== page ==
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Sensor/ Film size and depth of field


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#1 Mathew Collins

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Posted 18 June 2017 - 12:57 AM

Hi,

 

Is there any relationship between Sensor/Film size and depth of field?

 

The following video says, Sensor size has an effect on the depth of field.

 

 

-Mathew Collins.


Edited by Mathew Collins, 18 June 2017 - 01:03 AM.

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#2 Mathew Collins

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Posted 18 June 2017 - 01:16 AM

Adding to the above question,

 

a document "Sensor Size and Field of View of the Primo 70 Series of Lenses" in the following link says,

 

http://panalab.panav...tags_tid[0]=228

 

Sensor size has no effect on the depth of field. A 21mm at T2.8 will always be a 21mm at T2.8, whether it’s on a 70mm camera, a Red Dragon, or a Super 35 camera. However a 27 mm on a Red Dragon will give you the same Field of View as a 21 mm on Super 35, and using a longer lens gives you less depth of field.

So at the same camera position and with the same framing, a filmmaker will get less depth of field on a Red Dragon than on Super35, but only because he has to use a longer lens.

 

 

Please provide your views.


Edited by Mathew Collins, 18 June 2017 - 01:27 AM.

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#3 Dan Hasson

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Posted 18 June 2017 - 03:37 AM

While sensor size/film gauge affects your DoF, there are of course other factors to what affects it - distance from the subject, t or f stop, focal length, light & composition. But then your t or f stop is affected by you cameras/film ISO.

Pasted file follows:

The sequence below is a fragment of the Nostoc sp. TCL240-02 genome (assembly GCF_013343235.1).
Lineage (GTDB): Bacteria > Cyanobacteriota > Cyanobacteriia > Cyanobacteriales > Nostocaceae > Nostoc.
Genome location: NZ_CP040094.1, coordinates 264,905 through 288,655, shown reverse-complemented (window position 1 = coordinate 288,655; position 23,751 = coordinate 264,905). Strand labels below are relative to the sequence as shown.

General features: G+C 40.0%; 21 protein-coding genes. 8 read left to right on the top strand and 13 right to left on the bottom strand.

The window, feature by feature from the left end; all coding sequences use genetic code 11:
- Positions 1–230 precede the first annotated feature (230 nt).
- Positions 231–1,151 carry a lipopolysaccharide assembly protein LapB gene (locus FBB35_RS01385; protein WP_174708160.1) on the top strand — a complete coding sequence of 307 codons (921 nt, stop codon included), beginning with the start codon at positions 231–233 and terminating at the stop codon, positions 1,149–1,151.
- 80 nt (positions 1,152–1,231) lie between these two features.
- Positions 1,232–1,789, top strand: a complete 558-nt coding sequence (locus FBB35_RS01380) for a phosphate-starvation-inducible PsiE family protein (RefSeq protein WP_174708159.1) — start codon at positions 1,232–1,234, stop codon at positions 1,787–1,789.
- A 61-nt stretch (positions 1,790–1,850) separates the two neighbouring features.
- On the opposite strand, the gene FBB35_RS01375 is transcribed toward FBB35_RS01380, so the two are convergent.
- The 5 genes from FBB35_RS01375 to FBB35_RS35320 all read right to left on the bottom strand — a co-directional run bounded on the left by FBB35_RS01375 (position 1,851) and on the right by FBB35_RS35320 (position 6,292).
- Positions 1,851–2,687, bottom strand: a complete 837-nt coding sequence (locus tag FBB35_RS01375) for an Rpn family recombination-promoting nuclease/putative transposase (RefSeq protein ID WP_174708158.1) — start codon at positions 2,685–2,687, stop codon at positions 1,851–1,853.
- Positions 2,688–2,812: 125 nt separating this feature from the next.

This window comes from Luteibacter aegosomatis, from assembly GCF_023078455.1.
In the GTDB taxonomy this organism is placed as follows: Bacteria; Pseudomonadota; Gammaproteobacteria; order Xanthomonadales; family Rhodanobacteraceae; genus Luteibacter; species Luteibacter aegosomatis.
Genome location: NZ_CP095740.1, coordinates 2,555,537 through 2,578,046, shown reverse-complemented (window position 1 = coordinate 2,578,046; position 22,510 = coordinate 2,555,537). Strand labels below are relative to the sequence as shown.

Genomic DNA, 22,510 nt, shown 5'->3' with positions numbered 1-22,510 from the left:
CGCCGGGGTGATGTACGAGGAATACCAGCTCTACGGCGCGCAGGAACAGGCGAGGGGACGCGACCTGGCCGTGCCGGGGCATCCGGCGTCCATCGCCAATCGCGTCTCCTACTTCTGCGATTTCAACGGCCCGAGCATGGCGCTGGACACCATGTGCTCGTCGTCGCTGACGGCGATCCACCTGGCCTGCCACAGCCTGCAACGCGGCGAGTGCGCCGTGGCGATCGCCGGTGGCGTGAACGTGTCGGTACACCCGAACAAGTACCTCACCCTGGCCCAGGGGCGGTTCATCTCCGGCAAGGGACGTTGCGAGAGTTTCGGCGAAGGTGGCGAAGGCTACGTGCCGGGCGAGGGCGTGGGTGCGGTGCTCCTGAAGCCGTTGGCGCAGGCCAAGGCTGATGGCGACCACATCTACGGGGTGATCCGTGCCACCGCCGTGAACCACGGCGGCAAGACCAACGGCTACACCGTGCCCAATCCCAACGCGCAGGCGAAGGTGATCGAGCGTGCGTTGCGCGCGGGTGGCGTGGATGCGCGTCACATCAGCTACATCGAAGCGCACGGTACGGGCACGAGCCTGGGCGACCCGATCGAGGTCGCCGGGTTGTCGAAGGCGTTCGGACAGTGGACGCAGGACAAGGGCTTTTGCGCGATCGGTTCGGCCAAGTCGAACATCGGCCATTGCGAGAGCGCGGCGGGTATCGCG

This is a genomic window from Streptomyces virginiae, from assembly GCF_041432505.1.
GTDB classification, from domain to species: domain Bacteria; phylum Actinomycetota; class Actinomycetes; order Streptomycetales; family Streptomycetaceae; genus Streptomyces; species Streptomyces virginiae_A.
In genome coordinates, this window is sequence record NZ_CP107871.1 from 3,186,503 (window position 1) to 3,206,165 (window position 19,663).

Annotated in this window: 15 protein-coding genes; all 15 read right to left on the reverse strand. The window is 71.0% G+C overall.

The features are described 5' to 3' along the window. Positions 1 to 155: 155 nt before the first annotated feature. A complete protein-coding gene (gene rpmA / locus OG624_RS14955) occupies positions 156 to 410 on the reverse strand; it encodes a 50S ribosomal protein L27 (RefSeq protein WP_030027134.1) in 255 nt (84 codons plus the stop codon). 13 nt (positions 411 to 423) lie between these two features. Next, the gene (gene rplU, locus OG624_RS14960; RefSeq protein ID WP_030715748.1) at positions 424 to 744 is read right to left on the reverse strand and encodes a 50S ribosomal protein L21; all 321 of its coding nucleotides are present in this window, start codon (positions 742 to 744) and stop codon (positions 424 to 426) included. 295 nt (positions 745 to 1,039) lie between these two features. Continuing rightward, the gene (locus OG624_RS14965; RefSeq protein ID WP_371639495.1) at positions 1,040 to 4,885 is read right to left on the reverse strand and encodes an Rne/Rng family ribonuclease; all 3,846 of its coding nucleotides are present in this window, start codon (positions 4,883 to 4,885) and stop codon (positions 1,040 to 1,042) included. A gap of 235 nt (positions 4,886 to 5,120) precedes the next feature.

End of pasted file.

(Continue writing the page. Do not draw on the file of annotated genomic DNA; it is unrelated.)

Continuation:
But the wikipedia page can help explain it a lot about DoF for you: https://en.wikipedia.../Depth_of_field


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#4 Mathew Collins

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Posted 18 June 2017 - 06:41 AM

While sensor size/film gauge affects your DoF, there are of course other factors to what affects it - distance from the subject, t or f stop, focal length, light & composition. But then your t or f stop is affected by you cameras/film ISO.

 

But the wikipedia page can help explain it a lot about DoF for you: https://en.wikipedia.../Depth_of_field

 

Thank you Dan.

 

I am aware of the factors distance from the subject, t or f stop, focal length, light & composition.


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#5 Robin R Probyn

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Posted 18 June 2017 - 06:44 AM

Man.. that dedo video is one of the weirdest Ive ever seen.. that voice !!.. and all the rubbish info.. ? its like a piss take xmas video.. 


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#6 David Mullen ASC

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Posted 18 June 2017 - 09:00 AM

Not just focal length, f-stop and distance focused affect depth of field, but also the Circle of Confusion figure used. A 25mm at f/2.8 focused at 5 feet, let's say, has a different depth of field on a smaller format because if shown on the same sized screen as a larger format, the image is being enlarged more so you have to use a more critical Circle of Confusion figure.

However in general larger formats have less depth of field when you match field of view, f-stop, distance focused to a smaller format because you have to use a longer focal length on the larger format to achieve the same field of view as the smaller format.
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#7 Mathew Collins

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Posted 18 June 2017 - 10:10 PM

Not just focal length, f-stop and distance focused affect depth of field, but also the Circle of Confusion figure used. A 25mm at f/2.8 focused at 5 feet, let's say, has a different depth of field on a smaller format because if shown on the same sized screen as a larger format, the image is being enlarged more so you have to use a more critical Circle of Confusion figure.

However in general larger formats have less depth of field when you match field of view, f-stop, distance focused to a smaller format because you have to use a longer focal length on the larger format to achieve the same field of view as the smaller format.